Re: [sixties-l] Provocative, and Proud of It by David Horowtiz

Date: Thu Mar 15 2001 - 11:59:54 EST

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    In a message dated Thu, 15 Mar 2001 1:14:30 AM Eastern Standard Time, monkerud <> writes:

    << Let's keep the perspective ... as in who paid for this ad? It was not
    Horowitz but his backers... the Nazis ran ads in newspapers I'm sure. I'm
    sure the liberals jumped to the tune of free speech at the time....

      The Nazis were doing more than running ads in
      newspapers. Under the leadership of Storm
      Trooper boss Ernst Roehm, they organized gangs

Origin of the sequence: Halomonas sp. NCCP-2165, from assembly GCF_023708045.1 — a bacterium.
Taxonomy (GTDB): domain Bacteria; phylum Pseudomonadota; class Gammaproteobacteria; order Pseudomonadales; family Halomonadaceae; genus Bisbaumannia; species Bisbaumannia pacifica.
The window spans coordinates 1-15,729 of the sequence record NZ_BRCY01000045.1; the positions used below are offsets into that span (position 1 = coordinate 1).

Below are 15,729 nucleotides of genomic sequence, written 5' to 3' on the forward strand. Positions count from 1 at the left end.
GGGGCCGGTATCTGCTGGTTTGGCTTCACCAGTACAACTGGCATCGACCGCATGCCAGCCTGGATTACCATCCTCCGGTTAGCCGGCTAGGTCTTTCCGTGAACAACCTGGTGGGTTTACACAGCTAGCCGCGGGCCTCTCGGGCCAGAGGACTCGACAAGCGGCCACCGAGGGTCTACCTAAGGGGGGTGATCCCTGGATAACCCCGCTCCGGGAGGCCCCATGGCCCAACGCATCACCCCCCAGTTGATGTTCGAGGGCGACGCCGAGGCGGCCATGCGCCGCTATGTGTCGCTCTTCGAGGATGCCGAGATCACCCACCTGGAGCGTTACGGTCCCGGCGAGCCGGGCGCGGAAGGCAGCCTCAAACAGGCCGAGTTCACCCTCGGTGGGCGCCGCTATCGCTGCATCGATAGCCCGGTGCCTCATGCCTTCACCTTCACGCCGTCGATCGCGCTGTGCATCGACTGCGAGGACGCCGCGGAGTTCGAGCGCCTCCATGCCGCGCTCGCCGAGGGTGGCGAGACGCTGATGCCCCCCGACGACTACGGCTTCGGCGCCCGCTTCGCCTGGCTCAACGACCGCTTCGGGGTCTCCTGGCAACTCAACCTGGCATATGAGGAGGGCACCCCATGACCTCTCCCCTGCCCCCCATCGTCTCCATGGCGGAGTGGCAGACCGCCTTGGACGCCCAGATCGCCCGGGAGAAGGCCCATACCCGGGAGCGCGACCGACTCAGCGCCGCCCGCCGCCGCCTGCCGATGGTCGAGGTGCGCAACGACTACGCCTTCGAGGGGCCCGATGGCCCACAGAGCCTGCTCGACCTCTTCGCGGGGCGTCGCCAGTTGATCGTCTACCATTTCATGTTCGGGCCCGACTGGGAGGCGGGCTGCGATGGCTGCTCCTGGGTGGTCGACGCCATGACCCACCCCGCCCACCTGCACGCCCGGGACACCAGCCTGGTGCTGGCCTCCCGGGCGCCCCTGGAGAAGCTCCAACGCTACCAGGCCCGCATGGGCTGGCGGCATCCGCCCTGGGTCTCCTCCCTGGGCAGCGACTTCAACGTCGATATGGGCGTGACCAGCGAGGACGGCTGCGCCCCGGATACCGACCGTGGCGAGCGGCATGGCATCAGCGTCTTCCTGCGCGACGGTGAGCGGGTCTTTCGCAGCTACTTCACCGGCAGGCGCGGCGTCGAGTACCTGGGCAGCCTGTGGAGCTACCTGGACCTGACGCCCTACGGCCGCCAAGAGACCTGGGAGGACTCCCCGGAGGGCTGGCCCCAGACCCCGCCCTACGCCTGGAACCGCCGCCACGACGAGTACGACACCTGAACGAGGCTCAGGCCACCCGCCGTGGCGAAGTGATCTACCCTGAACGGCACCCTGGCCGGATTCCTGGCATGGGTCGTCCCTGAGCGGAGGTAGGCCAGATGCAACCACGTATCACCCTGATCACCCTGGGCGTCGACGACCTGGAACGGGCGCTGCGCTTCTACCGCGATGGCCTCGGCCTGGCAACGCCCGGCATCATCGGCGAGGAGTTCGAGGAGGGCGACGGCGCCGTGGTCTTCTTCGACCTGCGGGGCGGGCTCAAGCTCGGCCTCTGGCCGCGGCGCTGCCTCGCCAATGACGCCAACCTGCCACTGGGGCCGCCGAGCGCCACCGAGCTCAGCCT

of thugs to attack and silence their opponents
      in the street.

      Since in a recent post I "came down on the
      side of free speech," for such people as the
      the dreaded Horowitz, there is a need for

      My general principle was that all viewpoints
      ought to have equal access to taxpayer supported
      venues. Does anyone disagree with that? Am
      I "jumping" to high to the tune of free speech
      by embracing this principle?

      I assumed that the University of California
      student newspaper enjoys some taxpayer support.
      On the other hand, if the paper is completely
      independent of public funds and does not enjoy
      use of public buildings, then they have the
      right to decline advertising from whomever they

      ~ Michael Wright
        Norman, Oklahoma

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